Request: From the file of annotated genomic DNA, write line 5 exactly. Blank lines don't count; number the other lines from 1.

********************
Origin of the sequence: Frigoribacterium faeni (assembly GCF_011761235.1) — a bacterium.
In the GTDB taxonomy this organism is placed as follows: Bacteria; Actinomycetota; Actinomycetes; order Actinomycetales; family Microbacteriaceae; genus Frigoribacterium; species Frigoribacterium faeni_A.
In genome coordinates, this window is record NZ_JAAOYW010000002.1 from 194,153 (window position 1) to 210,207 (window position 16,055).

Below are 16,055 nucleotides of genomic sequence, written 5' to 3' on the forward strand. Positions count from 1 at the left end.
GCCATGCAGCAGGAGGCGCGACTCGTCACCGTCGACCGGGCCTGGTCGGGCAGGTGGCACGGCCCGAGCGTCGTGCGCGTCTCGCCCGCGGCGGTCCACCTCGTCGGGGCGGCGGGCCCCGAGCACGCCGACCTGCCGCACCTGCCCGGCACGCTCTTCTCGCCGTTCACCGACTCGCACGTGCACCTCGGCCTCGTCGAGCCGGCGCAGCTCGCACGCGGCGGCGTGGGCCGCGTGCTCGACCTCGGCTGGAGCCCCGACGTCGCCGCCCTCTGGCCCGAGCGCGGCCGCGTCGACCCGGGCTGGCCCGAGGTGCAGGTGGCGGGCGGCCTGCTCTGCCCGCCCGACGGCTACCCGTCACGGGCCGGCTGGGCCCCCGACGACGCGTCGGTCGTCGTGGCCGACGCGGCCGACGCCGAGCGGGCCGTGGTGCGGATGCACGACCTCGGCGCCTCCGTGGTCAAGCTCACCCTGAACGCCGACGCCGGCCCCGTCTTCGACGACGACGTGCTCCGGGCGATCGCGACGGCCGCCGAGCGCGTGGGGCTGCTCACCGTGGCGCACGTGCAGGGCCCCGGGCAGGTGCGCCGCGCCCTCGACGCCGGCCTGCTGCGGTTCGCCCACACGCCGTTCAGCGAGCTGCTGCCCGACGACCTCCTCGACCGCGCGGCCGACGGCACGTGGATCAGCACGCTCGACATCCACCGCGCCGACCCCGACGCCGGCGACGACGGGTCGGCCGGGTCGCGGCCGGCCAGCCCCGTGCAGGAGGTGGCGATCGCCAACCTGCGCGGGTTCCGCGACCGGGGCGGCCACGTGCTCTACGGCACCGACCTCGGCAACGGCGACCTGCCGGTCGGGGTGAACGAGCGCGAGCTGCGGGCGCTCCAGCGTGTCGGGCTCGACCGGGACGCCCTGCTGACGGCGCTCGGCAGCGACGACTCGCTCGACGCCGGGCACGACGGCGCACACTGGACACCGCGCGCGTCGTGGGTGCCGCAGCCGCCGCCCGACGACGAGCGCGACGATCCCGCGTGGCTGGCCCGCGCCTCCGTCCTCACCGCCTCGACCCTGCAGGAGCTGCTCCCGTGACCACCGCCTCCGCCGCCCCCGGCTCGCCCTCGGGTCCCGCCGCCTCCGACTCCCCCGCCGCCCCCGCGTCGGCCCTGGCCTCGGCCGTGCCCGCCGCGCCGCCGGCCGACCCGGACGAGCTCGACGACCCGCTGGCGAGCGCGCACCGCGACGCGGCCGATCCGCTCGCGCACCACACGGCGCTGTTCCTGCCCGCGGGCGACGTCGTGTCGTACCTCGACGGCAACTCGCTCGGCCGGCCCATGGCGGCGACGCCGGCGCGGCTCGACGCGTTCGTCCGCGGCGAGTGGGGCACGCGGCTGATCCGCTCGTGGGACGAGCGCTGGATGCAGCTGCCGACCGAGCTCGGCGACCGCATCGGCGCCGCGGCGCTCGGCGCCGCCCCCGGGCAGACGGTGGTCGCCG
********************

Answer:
GCCATGCAGCAGGAGGCGCGACTCGTCACCGTCGACCGGGCCTGGTCGGGCAGGTGGCACGGCCCGAGCGTCGTGCGCGTCTCGCCCGCGGCGGTCCACCTCGTCGGGGCGGCGGGCCCCGAGCACGCCGACCTGCCGCACCTGCCCGGCACGCTCTTCTCGCCGTTCACCGACTCGCACGTGCACCTCGGCCTCGTCGAGCCGGCGCAGCTCGCACGCGGCGGCGTGGGCCGCGTGCTCGACCTCGGCTGGAGCCCCGACGTCGCCGCCCTCTGGCCCGAGCGCGGCCGCGTCGACCCGGGCTGGCCCGAGGTGCAGGTGGCGGGCGGCCTGCTCTGCCCGCCCGACGGCTACCCGTCACGGGCCGGCTGGGCCCCCGACGACGCGTCGGTCGTCGTGGCCGACGCGGCCGACGCCGAGCGGGCCGTGGTGCGGATGCACGACCTCGGCGCCTCCGTGGTCAAGCTCACCCTGAACGCCGACGCCGGCCCCGTCTTCGACGACGACGTGCTCCGGGCGATCGCGACGGCCGCCGAGCGCGTGGGGCTGCTCACCGTGGCGCACGTGCAGGGCCCCGGGCAGGTGCGCCGCGCCCTCGACGCCGGCCTGCTGCGGTTCGCCCACACGCCGTTCAGCGAGCTGCTGCCCGACGACCTCCTCGACCGCGCGGCCGACGGCACGTGGATCAGCACGCTCGACATCCACCGCGCCGACCCCGACGCCGGCGACGACGGGTCGGCCGGGTCGCGGCCGGCCAGCCCCGTGCAGGAGGTGGCGATCGCCAACCTGCGCGGGTTCCGCGACCGGGGCGGCCACGTGCTCTACGGCACCGACCTCGGCAACGGCGACCTGCCGGTCGGGGTGAACGAGCGCGAGCTGCGGGCGCTCCAGCGTGTCGGGCTCGACCGGGACGCCCTGCTGACGGCGCTCGGCAGCGACGACTCGCTCGACGCCGGGCACGACGGCGCACACTGGACACCGCGCGCGTCGTGGGTGCCGCAGCCGCCGCCCGACGACGAGCGCGACGATCCCGCGTGGCTGGCCCGCGCCTCCGTCCTCACCGCCTCGACCCTGCAGGAGCTGCTCCCGTGACCACCGCCTCCGCCGCCCCCGGCTCGCCCTCGGGTCCCGCCGCCTCCGACTCCCCCGCCGCCCCCGCGTCGGCCCTGGCCTCGGCCGTGCCCGCCGCGCCGCCGGCCGACCCGGACGAGCTCGACGACCCGCTGGCGAGCGCGCACCGCGACGCGGCCGATCCGCTCGCGCACCACACGGCGCTGTTCCTGCCCGCGGGCGACGTCGTGTCGTACCTCGACGGCAACTCGCTCGGCCGGCCCATGGCGGCGACGCCGGCGCGGCTCGACGCGTTCGTCCGCGGCGAGTGGGGCACGCGGCTGATCCGCTCGTGGGACGAGCGCTGGATGCAGCTGCCGACCGAGCTCGGCGACCGCATCGGCGCCGCGGCGCTCGGCGCCGCCCCCGGGCAGACGGTGGTCGCCG